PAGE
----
Next, in box 616, the client agent 124 makes a digital copy of the parametric data included in the header to be transmitted to the print job aggregator 136 (FIG. 1). In this manner, the client agent 124 may make a digital copy of the header itself. In box 618, the client agent 124 formats the parametric data into an appropriate message, according to a predefined protocol that can be received and understood by the print job aggregator 136. By generating the message that includes the parametric data, as described above, the client agent 124 generates a report of the parametric data that is to be transmitted to the print job aggregator 136 (FIG. 2). Finally, in box 620, the client agent 124 transmits the parametric data of the header to the print job aggregator 136. Thereafter, the client agent 124 ends as shown.

Referring next to FIG. 7, shown is a flow chart that provides one example of the operation of the print server agent 132 (FIG. 2), according to an embodiment of the present invention. Alternatively the flow chart of FIG. 7 may be viewed as depicting steps of an example of a method implemented in the printer 110 (FIG. 1) to update parametric data associated with the print job in the print server 112 (FIG. 2) and to transmit a report of the parametric data to the print job aggregator 136. The functionality of the print server agent 132, as depicted by the example flow chart of FIG. 7, may be implemented, for example, in an object-oriented design or in some other programming architecture. Assuming the functionality is implemented in an object-oriented design, then each block represents functionality that may be implemented in one or more methods that are encapsulated in one or more objects. The print server agent 132 may be implemented using any one of the number of programming languages such as, for example, C, C++, Java, or other programming languages.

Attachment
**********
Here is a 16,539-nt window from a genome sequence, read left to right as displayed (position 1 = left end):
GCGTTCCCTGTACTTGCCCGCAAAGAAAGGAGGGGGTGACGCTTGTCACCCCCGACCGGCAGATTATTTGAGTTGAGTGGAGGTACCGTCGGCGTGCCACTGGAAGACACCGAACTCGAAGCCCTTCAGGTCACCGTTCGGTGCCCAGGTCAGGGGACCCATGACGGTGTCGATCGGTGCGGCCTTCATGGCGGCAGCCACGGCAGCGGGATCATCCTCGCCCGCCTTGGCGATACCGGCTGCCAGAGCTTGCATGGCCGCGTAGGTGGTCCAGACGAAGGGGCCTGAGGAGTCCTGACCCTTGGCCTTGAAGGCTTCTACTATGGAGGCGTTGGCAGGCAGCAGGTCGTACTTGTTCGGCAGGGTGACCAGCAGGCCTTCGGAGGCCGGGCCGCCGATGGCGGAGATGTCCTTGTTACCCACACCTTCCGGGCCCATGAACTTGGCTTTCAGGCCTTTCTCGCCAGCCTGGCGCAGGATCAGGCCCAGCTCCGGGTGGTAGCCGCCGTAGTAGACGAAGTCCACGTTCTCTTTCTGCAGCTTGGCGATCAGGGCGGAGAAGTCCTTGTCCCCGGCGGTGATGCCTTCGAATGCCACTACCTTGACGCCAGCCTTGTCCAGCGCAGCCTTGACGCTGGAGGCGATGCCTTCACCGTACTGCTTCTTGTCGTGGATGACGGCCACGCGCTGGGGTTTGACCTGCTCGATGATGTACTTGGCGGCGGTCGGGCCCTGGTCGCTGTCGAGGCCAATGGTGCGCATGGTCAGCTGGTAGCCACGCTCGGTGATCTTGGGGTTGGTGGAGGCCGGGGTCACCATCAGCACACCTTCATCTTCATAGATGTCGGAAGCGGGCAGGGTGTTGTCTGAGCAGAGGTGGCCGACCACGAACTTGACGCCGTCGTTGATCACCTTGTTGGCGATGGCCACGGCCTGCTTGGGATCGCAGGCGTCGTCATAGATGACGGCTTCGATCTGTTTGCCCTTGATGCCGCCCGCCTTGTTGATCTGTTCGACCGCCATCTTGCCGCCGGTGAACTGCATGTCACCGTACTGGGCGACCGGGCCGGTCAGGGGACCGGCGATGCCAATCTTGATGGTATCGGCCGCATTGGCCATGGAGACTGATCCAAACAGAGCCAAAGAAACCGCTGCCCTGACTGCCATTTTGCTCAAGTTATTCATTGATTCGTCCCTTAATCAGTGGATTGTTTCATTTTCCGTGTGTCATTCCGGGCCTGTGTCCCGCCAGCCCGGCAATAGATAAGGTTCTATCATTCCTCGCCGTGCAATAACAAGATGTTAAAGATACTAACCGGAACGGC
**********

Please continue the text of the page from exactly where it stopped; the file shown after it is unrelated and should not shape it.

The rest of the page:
Beginning with box 702, the print server agent 132 first identifies whether there is to be any additional updates regarding the parametric data associated with the print job. Examples of updates to the parametric data that may occur in the print server 112 can include mandatory print format changes such as print pricing, “N-up”, “duplex” printing, and translation from one language, for example, Page Description Language (PDL), to another. The print server agent 132 may also update the parametric data by adding information concerning the retention time the print job has been held in the queue, information as to whether a back-up copy has been made, the length of time the back-up will be retained, and any additional processing instructions. Assuming the parametric data is to be updated, the print server agent 132 proceeds to box 704. Otherwise, the print server agent 132 progresses to box 706. In box 704, the print server agent 132 adds to or alters the parametric data in the header of the print job. The print server agent 132 then proceeds to box 706.

In box 706, print server agent 132 makes a digital copy of the parametric data associated with the print job for transmission to the print job aggregator 136 (FIG. 2). In box 708, the print server agent packages or formats the parametric data as the payload of a message, according to the predefined protocol that can be received and recognized by the print job aggregator 136 (FIG. 2). In this respect, the print server agent 132 generates a report of the parametric data associated with the print job to send to the print job aggregator 136. Then, in box 710, the print server agent 132 transmits the report of the parametric data to the print job aggregator 136. Thereafter, the print server agent 132 ends as shown.